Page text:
January 13, 2015
It's long been known that most of us will adjust our own expressed views to match those of the people around us.
For instance, if we're told a wine is rated highly by judges we respect, we not only pay more for it, we rate it higher after drinking it.
Now, new brain-scanning research shows that we're not just saying our minds have changed to match the opinions of others, they really have changed. Our brains prove it.
Here's the study ... if you're interested...
What can you take away from this?
Well, for starters, real listener testimonials -- and note the emphasis on real -- actually can change other listeners' opinions.
It's clear that hearing authentic, enthusiastic endorsements of our music or talent can change the experience other listeners will have immediately following.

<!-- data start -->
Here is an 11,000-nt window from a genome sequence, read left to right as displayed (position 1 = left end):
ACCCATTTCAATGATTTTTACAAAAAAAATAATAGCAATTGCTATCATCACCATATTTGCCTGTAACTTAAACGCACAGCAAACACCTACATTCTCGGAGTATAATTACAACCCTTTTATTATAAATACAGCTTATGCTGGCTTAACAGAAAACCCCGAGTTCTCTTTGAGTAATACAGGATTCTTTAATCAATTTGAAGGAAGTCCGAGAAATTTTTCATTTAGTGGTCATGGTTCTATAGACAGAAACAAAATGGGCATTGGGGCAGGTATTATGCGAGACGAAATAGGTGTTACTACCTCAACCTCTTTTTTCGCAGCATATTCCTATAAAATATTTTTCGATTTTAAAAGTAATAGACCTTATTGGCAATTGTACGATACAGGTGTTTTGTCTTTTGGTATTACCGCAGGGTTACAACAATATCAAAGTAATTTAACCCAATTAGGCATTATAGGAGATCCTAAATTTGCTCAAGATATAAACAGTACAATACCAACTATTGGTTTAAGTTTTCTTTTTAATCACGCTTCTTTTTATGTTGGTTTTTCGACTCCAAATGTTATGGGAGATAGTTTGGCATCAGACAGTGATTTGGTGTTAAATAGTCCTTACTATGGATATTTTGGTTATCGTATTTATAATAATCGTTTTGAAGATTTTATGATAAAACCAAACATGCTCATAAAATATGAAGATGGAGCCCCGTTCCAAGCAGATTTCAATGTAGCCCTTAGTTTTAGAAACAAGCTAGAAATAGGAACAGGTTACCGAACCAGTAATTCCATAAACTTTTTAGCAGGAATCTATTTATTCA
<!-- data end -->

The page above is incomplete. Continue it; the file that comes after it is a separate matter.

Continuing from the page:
Secondly, use any chance you have to let your listeners have access to research, ratings, awards and any other credible testimony about the quality of your product.
Think about how you might share scores of your highest-testing titles. When one of your air talents wins an award, have one of those who judged bang the drum for you.
This kind of sharing won't just change an opinion or two, it has the power to actually improve the experience of listening to your station.
That's worth the effort.